Strokes can leave survivors with a variety of impairments — physical, communication, cognitive, and emotional — depending on the part of the brain involved. Impairments can be involved or minor. In his memoir, The Diving Bell and the Butterfly, Jean-Dominique Bauby describes life with locked-in syndrome, in which a stroke completely paralyzed him except for some voluntary movement of his head and eyes. On the other hand, some stroke survivors have no outward symptoms whatsoever or their impairments are temporary.
Stroke survivors who are involved in churches and experience permanent losses frequently find their churches to be mixed blessings after their strokes. In a journal article*, Peggy Goetz, Professor of Speech Pathology and Audiology at Calvin College, says that churches typically respond well in the immediate aftermath of a stroke but pull away from survivors and their loved ones after the initial crisis. “Most people in church ... assumed that the church’s responsibility was to provide support during the crisis, pray for healing, and hope for a full recovery. Most congregations did not know what to do after the crisis period when stroke survivors could no longer serve or socialize as everyone else in the congregation did (p. 249).”
Deepening their isolation, about one-third of stroke survivors experience mild to severe communication impairments. Worship services, especially in Protestant churches, tend to be word-heavy, and connections people make before and after services rely on what Goetz calls “fast communication” which she compares to fast food. Other church activities such as small group Bible studies or prayer groups are not much better, because conversations still tend to focus on “getting the business done,” not on the connections made between participants. As a result, group members have little patience for someone who needs a lot of time to express herself as a result of her stroke.
Goetz notes that if someone’s speech is slow they are judged to be incompetent and their contributions to conversations are devalued. Not surprisingly, many stroke survivors and their loved ones withdraw partially or completely from church involvement, even those who had been deeply involved in church life pre-stroke. Stroke survivors, their loved ones, and fellow church members tend to focus on a goal of recovering lost abilities rather than on imagining new possibilities for the "new normal" of the stroke survivor.
Goetz’s research found two areas especially ripe for helping stroke survivors reengage with church life: social relationships and developing a sense of purpose.
Loss of Social Connections
Many stroke survivors, especially those with communication difficulties, lose friendships. Some only have contact with others at church during the “greeting” time (when others won’t have to wait for them to respond). Goetz describes one stroke survivor and his wife who received baked goods at their home, but the fellow church member only dropped them off when they knew the survivor and spouse were not home — ensuring that they would not have to interact. For churches to become places of hope and healing, Goetz suggests:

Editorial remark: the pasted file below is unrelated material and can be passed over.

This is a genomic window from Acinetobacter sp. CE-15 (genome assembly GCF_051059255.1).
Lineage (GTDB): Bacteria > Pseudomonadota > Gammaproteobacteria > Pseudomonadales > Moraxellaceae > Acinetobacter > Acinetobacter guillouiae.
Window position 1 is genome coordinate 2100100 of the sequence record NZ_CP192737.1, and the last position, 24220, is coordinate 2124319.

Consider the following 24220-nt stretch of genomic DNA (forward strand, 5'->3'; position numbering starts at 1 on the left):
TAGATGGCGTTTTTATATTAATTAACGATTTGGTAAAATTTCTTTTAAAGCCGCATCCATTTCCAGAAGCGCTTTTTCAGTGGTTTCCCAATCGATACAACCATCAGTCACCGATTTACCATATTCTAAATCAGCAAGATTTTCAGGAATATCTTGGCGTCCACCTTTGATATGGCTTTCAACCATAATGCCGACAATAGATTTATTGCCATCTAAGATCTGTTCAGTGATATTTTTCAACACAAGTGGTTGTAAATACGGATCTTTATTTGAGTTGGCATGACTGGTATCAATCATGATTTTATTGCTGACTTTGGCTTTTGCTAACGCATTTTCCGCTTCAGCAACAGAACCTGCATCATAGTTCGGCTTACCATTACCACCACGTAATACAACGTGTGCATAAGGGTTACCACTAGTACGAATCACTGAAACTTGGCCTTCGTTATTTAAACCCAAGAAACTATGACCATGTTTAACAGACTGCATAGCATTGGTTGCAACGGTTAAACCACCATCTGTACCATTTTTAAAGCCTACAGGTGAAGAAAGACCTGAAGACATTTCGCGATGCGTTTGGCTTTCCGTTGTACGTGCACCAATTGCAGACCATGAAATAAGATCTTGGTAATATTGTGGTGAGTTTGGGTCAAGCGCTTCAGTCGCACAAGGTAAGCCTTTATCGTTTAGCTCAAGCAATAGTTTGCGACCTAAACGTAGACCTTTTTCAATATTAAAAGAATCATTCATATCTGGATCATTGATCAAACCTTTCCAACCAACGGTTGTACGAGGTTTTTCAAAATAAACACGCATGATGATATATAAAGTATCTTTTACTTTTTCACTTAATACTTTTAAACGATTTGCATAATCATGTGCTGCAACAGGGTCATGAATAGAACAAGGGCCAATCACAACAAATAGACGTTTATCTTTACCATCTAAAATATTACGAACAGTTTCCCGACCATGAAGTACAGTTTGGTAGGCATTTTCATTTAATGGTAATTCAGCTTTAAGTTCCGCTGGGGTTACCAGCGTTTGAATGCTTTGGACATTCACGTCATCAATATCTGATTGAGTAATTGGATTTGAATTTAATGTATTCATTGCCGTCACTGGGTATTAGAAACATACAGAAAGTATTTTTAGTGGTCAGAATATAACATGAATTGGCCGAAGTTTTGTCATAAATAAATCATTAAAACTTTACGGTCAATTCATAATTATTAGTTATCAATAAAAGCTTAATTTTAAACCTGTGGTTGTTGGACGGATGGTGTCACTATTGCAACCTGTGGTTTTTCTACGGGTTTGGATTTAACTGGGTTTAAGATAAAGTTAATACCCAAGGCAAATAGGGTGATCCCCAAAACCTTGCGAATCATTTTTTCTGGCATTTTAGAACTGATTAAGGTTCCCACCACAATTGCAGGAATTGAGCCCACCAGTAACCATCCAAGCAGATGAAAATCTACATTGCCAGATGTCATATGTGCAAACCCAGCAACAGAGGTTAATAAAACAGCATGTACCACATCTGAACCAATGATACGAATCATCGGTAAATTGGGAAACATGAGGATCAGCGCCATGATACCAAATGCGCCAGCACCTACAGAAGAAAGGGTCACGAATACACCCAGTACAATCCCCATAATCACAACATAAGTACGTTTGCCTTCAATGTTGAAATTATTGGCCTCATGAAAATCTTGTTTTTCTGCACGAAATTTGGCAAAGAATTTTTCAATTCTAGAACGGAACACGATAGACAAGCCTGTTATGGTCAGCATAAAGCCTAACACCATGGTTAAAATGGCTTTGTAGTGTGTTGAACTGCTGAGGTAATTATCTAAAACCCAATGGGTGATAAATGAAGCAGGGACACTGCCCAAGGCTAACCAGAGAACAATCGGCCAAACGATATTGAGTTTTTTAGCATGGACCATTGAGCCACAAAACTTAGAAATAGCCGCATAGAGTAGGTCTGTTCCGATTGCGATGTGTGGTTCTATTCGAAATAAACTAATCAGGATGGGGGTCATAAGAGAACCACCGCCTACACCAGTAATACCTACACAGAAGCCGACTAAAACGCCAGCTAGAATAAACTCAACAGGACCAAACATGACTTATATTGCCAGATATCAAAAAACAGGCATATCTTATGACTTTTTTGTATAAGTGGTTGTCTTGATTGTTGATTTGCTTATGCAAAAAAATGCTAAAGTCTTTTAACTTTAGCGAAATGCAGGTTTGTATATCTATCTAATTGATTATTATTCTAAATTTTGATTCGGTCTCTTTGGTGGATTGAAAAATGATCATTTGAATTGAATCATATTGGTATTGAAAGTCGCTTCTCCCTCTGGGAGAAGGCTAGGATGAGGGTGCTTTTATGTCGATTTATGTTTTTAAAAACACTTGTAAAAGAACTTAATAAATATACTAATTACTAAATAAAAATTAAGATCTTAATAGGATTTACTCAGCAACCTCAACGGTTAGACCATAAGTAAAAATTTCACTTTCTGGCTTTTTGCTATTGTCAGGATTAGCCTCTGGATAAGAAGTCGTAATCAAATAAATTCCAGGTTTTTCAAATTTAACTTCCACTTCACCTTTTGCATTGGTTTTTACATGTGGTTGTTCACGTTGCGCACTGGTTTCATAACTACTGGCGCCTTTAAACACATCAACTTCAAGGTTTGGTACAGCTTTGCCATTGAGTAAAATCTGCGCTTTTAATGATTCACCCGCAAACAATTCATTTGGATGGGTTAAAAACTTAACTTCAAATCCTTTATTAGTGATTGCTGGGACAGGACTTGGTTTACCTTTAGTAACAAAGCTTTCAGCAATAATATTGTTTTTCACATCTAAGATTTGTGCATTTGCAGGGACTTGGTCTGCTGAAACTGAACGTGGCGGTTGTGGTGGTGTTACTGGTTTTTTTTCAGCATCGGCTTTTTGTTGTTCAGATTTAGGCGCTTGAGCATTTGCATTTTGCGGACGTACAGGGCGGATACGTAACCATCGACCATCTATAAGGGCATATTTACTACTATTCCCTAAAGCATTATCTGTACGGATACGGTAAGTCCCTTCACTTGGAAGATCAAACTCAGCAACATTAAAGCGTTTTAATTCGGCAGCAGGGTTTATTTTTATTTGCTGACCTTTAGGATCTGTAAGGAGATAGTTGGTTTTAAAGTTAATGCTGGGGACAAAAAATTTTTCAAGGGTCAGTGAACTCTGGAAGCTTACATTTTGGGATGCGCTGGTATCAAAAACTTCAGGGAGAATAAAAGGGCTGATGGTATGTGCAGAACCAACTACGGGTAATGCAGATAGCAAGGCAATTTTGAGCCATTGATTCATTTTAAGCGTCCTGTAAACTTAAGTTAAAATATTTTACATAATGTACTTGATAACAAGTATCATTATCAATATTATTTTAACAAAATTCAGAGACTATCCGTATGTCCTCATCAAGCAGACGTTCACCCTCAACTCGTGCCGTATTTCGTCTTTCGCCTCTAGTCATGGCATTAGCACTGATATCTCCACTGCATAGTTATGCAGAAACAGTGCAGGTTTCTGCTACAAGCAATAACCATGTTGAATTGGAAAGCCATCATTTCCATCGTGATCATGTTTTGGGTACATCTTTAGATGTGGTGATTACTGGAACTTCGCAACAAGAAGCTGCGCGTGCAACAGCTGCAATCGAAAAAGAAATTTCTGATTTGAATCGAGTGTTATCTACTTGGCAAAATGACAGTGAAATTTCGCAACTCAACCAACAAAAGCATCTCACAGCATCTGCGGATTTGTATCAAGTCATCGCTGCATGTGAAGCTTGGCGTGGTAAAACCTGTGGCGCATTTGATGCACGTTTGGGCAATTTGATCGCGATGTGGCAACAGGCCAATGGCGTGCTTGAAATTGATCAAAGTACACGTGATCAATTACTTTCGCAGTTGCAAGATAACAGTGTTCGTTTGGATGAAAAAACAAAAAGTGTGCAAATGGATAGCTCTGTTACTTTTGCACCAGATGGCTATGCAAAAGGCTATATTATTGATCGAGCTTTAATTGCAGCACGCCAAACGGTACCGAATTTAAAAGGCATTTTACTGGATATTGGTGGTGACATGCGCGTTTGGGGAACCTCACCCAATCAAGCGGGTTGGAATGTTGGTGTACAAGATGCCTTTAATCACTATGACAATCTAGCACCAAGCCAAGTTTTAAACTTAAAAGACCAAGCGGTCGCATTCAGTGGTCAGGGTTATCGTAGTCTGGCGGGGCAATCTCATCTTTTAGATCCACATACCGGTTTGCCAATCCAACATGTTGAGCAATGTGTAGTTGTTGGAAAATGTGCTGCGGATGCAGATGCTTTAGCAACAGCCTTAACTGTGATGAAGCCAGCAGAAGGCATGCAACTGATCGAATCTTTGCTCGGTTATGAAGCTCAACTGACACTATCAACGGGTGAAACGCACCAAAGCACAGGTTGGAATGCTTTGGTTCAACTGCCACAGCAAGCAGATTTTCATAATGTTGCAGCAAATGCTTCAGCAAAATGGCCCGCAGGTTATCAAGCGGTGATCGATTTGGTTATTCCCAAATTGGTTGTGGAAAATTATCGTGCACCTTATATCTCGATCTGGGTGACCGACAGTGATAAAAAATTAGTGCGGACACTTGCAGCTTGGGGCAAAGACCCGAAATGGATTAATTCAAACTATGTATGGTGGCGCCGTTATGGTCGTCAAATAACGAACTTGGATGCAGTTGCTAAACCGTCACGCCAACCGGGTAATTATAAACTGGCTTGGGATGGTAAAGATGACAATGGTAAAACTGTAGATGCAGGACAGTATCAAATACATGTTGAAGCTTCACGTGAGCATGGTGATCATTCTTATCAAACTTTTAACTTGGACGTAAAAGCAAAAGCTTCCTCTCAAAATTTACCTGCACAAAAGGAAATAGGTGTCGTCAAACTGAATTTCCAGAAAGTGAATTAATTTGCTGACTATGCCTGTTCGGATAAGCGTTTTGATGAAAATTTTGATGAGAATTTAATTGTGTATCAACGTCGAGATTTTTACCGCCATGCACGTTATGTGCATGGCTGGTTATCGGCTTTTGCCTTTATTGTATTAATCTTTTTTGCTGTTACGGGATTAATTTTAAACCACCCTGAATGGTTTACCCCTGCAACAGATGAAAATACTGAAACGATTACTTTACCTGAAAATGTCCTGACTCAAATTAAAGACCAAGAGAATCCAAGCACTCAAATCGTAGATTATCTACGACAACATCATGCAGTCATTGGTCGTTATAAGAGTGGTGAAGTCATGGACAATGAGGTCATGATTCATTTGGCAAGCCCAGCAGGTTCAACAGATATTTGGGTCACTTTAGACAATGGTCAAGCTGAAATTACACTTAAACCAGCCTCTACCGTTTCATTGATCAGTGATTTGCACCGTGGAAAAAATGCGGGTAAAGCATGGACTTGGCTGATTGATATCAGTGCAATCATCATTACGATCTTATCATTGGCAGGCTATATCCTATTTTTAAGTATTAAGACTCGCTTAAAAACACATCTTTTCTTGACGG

Stroke survivors with communication disorders are usually left out of conversations with more than one person due to the fast pace of small talk. They may need to be intentionally involved and also given sufficient time to voice their thoughts. Spending relaxed, quality time with them outside of church (e.g., for coffee or a meal) is vital since the church setting is not typically conducive for slower-paced conversations. (p. 261)
Loss of Purpose and Limited Opportunity to Serve
After a period of recovery, many stroke survivors wanted to reengage in church activities, but churches didn’t always find a place for them. A critical component of belonging to a community is “being missed” if one is not there. If the survivor has no responsibility on which others are counting, then they will not be missed if they do not participate. On the other hand, those that found ways to get involved, even in what Goetz calls “small jobs”, took pleasure in being able to serve others, jobs such as making coffee, counting people, and bringing snacks. Goetz writes, “The best outcomes for stroke survivors in regard to a sense of purpose were when they were able to find some regular opportunity to serve (p. 253).”
Goetz lists several other helpful ideas for accommodating too, including these:
- Sermon outlines in the bulletin or visual images on a screen support listening comprehension. Some stroke survivors were given their minister’s outline or notes before the service. Stories and examples are often easier for stroke survivors to comprehend.
- Mention that during communion or the passing of the peace you can greet someone with a smile or nod. Also create an environment that is open to disruptions and “mistakes.”
- Stroke survivors appreciated empathy for their challenges, seen in comments such as, “That must be immensely frustrating.” (all on p. 261)
Fellow church members can make a critical, positive difference in the lives of stroke survivors and their loved ones when they make the effort to welcome and accept them as they are, with patience and grace.
For a first-person perspective, listen to a stroke survivor Rog Slagter talk about his own experiences (the second video on this page).